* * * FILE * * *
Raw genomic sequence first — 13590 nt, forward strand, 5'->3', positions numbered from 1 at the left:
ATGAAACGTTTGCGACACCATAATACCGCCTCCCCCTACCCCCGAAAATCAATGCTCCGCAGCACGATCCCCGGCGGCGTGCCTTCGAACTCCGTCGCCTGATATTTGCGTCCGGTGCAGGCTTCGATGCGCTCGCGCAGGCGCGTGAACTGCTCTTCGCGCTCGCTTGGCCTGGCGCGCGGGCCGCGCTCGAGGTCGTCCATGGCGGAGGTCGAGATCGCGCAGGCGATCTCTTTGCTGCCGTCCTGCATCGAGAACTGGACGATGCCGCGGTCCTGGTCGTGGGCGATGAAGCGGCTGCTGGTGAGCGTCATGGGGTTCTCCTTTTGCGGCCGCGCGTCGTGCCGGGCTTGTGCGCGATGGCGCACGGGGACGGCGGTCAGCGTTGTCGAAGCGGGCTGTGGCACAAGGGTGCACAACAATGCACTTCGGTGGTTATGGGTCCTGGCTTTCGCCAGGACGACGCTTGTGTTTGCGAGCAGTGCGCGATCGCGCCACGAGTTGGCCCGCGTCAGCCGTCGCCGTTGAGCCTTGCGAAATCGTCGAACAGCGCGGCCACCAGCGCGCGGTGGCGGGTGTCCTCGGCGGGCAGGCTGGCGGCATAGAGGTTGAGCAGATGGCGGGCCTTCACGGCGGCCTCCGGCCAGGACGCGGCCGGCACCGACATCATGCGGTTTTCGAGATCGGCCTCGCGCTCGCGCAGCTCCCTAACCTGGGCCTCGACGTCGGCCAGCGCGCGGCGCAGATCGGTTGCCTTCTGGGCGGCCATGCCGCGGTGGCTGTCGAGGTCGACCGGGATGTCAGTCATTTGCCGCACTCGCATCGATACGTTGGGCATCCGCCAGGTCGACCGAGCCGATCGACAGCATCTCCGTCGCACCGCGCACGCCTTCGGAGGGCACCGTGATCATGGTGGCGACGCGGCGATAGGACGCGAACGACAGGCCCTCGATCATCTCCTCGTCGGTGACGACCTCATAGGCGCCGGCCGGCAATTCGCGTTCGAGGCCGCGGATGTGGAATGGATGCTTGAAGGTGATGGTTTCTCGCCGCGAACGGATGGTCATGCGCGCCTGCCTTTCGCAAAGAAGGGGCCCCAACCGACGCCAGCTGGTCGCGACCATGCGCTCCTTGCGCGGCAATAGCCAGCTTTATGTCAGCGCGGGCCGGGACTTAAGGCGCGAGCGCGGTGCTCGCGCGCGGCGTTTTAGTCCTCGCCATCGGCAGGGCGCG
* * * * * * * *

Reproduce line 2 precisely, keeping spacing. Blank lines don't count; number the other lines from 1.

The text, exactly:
ATGAAACGTTTGCGACACCATAATACCGCCTCCCCCTACCCCCGAAAATCAATGCTCCGCAGCACGATCCCCGGCGGCGTGCCTTCGAACTCCGTCGCCTGATATTTGCGTCCGGTGCAGGCTTCGATGCGCTCGCGCAGGCGCGTGAACTGCTCTTCGCGCTCGCTTGGCCTGGCGCGCGGGCCGCGCTCGAGGTCGTCCATGGCGGAGGTCGAGATCGCGCAGGCGATCTCTTTGCTGCCGTCCTGCATCGAGAACTGGACGATGCCGCGGTCCTGGTCGTGGGCGATGAAGCGGCTGCTGGTGAGCGTCATGGGGTTCTCCTTTTGCGGCCGCGCGTCGTGCCGGGCTTGTGCGCGATGGCGCACGGGGACGGCGGTCAGCGTTGTCGAAGCGGGCTGTGGCACAAGGGTGCACAACAATGCACTTCGGTGGTTATGGGTCCTGGCTTTCGCCAGGACGACGCTTGTGTTTGCGAGCAGTGCGCGATCGCGCCACGAGTTGGCCCGCGTCAGCCGTCGCCGTTGAGCCTTGCGAAATCGTCGAACAGCGCGGCCACCAGCGCGCGGTGGCGGGTGTCCTCGGCGGGCAGGCTGGCGGCATAGAGGTTGAGCAGATGGCGGGCCTTCACGGCGGCCTCCGGCCAGGACGCGGCCGGCACCGACATCATGCGGTTTTCGAGATCGGCCTCGCGCTCGCGCAGCTCCCTAACCTGGGCCTCGACGTCGGCCAGCGCGCGGCGCAGATCGGTTGCCTTCTGGGCGGCCATGCCGCGGTGGCTGTCGAGGTCGACCGGGATGTCAGTCATTTGCCGCACTCGCATCGATACGTTGGGCATCCGCCAGGTCGACCGAGCCGATCGACAGCATCTCCGTCGCACCGCGCACGCCTTCGGAGGGCACCGTGATCATGGTGGCGACGCGGCGATAGGACGCGAACGACAGGCCCTCGATCATCTCCTCGTCGGTGACGACCTCATAGGCGCCGGCCGGCAATTCGCGTTCGAGGCCGCGGATGTGGAATGGATGCTTGAAGGTGATGGTTTCTCGCCGCGAACGGATGGTCATGCGCGCCTGCCTTTCGCAAAGAAGGGGCCCCAACCGACGCCAGCTGGTCGCGACCATGCGCTCCTTGCGCGGCAATAGCCAGCTTTATGTCAGCGCGGGCCGGGACTTAAGGCGCGAGCGCGGTGCTCGCGCGCGGCGTTTTAGTCCTCGCCATCGGCAGGGCGCG